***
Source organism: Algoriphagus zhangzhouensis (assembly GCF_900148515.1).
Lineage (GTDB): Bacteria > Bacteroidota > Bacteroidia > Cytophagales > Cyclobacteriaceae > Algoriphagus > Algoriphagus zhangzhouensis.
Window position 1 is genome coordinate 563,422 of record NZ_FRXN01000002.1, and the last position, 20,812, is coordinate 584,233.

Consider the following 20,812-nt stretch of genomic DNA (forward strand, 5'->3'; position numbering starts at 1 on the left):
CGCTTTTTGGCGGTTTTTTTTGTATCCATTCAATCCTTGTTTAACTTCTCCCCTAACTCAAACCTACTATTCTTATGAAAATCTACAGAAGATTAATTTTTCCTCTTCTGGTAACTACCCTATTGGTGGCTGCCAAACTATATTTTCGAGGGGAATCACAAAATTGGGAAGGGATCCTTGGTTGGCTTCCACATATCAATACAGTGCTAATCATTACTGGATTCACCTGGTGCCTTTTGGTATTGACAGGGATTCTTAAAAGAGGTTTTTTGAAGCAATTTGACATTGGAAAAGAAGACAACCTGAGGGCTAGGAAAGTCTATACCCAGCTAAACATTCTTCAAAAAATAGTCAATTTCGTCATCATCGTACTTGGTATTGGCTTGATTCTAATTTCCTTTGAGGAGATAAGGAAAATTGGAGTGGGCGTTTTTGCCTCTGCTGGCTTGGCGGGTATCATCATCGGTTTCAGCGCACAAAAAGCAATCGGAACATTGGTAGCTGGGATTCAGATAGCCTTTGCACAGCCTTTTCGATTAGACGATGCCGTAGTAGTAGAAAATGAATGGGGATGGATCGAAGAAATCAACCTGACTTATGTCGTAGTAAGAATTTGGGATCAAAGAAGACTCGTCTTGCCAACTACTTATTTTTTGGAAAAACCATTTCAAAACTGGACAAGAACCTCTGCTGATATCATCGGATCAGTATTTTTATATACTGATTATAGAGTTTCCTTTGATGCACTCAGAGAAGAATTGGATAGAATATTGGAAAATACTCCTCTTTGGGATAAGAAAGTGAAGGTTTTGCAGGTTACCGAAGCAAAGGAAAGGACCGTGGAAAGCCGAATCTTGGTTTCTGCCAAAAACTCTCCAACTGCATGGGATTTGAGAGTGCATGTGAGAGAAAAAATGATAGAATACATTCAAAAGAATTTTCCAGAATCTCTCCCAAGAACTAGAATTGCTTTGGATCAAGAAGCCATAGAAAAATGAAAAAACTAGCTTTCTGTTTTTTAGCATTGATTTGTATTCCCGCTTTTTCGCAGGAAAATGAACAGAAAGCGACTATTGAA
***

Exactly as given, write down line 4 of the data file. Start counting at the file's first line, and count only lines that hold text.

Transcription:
Consider the following 20,812-nt stretch of genomic DNA (forward strand, 5'->3'; position numbering starts at 1 on the left):